Atlanta’s Best Kept Secret

It’s summertime again, or maybe finals time, if you are like me. Honestly, I am to the point where my brain is feeling simply fried and I absolutely need to unwind, but I also need to study and kind of want to have some summer fun, too. There is only one true solution to all of these problems…. Its about time I shared with you what may be Atlanta’s best park.

Grant Park is absolutely a fairytale. Its ancient trees make it shady and cool when it starts to warm up around here, but you can also always find a sunny spot on its rolling hills, where you can lay out a blanket of a towel and hit the books or catch a nap.

I should also mention that it is generally very empty. It is not eerie, or creepy, like you might find in some smaller parks, but it is peaceful. On some days it is so quiet you can even hear the lions roaring in the nearby zoo. That’s right, I wasn’t kidding when I said fairytale.

The park isn’t trying to “make a buck” on you either. If you want to splash in the park’s pool as the city slowly starts turning into “Hotlanta,” you can do it for free from 1:30 PM until 4:00 PM; prime swimming time.

Not only that, but as many of you many know the famous (or infamous, depending on how you look at it) Peachtree Road Race is rapidly approaching, and if you or a friend/ family member is looking for somewhere to train, don’t hit the gym, hit the park! Grant is very well known among runners for being great for light hill conditioning and varied terrain. Plus, it’s downtown, so you can get used to running in the city, and outdoors.

Of course you are probably busy, but there is no way, especially in the up and coming summer months, that you will be too busy to visit Atlanta’s most underrated park. It is about time for some “you” time, and time you checked out Atlanta’s best kept secret, Grant Park.

 

[Image source]

Arbor Day

So the last Friday of every April is Arbor Day! (Arbor Day = trees, fyi.) We celebrated by taking a walk around our OnAir offices and capturing some of the greenery in downtown Atlanta.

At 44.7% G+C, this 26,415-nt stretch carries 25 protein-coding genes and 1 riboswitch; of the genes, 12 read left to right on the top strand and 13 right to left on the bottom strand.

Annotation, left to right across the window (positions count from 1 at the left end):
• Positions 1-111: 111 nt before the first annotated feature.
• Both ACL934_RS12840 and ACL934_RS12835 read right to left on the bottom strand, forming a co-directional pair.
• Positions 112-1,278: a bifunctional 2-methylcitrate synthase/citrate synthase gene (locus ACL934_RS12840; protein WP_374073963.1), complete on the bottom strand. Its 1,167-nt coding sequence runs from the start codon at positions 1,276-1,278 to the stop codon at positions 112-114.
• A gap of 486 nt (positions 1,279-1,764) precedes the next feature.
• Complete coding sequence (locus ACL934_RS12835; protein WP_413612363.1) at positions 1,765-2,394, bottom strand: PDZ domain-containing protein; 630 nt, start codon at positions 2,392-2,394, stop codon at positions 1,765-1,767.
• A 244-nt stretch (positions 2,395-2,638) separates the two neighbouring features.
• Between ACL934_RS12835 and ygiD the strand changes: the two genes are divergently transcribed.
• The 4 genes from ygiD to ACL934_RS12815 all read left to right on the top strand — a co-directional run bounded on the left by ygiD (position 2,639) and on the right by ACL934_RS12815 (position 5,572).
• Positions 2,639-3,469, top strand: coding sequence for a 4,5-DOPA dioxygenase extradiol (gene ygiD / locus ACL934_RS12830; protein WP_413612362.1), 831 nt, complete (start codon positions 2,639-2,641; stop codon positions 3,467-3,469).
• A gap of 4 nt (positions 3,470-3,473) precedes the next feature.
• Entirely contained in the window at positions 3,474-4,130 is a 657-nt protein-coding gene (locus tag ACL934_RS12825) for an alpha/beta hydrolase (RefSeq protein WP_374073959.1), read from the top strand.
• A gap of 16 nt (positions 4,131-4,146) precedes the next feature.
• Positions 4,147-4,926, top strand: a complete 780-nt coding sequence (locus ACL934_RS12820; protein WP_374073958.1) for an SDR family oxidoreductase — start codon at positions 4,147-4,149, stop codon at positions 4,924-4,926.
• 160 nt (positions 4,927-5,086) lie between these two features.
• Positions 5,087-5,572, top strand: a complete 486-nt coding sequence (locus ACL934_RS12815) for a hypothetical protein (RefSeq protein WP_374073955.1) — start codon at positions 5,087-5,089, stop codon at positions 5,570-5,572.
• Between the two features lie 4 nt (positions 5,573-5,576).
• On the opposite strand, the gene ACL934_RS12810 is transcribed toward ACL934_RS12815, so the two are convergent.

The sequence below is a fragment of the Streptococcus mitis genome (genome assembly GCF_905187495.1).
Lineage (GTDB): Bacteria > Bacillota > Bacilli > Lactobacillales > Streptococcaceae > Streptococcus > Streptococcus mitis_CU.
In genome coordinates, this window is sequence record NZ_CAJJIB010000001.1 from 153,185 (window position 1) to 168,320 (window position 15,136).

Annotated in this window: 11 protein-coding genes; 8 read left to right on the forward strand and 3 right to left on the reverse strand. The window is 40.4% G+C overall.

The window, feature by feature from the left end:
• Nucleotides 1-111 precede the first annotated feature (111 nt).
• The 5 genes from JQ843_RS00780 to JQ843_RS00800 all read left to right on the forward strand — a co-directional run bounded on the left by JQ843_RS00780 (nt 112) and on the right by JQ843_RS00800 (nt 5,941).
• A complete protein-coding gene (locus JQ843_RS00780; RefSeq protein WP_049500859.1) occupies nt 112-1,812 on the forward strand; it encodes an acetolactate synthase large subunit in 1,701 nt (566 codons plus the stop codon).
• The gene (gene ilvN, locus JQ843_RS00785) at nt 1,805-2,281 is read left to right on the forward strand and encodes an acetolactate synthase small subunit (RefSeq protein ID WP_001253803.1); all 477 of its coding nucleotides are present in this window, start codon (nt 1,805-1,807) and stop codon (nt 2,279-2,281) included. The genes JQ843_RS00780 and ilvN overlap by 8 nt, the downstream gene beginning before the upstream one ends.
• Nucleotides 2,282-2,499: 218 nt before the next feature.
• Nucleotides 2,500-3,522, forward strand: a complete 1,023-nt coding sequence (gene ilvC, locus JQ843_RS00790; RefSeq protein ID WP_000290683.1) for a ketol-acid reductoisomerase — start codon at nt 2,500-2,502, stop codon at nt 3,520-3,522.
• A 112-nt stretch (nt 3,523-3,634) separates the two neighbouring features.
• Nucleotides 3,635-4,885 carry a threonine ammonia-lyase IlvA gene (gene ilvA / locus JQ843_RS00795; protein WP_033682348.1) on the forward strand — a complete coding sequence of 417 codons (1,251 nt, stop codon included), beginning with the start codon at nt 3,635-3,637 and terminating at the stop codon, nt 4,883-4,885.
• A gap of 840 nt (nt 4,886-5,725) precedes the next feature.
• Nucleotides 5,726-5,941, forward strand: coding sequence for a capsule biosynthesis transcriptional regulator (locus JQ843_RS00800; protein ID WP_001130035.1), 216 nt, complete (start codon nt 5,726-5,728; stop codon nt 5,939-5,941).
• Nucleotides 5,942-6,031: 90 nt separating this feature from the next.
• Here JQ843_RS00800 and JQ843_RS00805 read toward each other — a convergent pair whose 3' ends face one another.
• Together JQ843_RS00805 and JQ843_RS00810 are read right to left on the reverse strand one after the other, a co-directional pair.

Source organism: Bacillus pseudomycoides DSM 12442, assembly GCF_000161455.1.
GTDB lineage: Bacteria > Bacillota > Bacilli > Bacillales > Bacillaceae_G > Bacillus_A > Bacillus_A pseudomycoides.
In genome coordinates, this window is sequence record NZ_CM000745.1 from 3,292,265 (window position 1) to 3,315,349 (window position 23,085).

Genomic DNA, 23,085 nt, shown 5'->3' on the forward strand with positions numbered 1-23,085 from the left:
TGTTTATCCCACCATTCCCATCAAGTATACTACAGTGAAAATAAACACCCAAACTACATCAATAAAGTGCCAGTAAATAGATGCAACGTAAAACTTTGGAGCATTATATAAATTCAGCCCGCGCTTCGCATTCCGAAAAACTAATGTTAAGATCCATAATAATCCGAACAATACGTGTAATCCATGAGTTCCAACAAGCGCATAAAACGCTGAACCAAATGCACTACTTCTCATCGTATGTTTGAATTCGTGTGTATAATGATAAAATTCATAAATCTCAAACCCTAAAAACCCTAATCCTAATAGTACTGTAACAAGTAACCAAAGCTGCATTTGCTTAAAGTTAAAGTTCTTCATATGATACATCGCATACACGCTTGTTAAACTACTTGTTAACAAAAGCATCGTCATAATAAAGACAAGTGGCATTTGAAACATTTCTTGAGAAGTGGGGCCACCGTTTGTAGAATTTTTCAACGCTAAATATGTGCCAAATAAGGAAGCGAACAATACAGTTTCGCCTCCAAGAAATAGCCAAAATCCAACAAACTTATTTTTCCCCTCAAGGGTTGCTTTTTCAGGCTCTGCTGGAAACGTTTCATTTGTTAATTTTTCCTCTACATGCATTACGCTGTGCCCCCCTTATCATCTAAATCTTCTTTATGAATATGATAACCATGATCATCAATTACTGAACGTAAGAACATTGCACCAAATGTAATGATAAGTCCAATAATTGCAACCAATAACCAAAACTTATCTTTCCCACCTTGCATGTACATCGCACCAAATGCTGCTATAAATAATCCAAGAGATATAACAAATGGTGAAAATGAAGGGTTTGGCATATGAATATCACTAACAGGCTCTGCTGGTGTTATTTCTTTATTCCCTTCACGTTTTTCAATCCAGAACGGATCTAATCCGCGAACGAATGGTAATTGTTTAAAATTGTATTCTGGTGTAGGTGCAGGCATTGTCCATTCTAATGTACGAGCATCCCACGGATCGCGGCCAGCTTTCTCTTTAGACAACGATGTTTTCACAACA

Like…

and…

The greenery around here really makes Atlanta even more beautiful. And it helps improve the air quality!

What did you all do for Arbor Day? If you live in a sprawling city like Atlanta, did you try planting a tree? Let us know in a comment below!

Deforestation makes koalas sad.


We all know the impact that deforestation has on animals, and humans as well. It is common knowledge that we need trees to provide clean oxygen for us to breathe. You know, pretty standard. All living things need it.

But it’s possible to keep that kind of info at arm’s length most of the time. Until the internet hits you with the photo of a sad, homeless koala.

These were taken after a logging project in New South Wales. We understand that we are an ever-developing world and that deforestation is unfortunately a part of developing our cities all over the world. We also know that the environmental impact can get a lot more complicated than sad koala faces.

But still. Sometimes it just takes one sad koala face to get you talking  about the negative effects of deforestation. However, some may argue that it’s necessary. Here are some blurbs that show the argument for and against deforestation.

http://images.scholastic.co.uk/assets/a/7d/14/ceissue3a2iiback4-inp-528011.pdf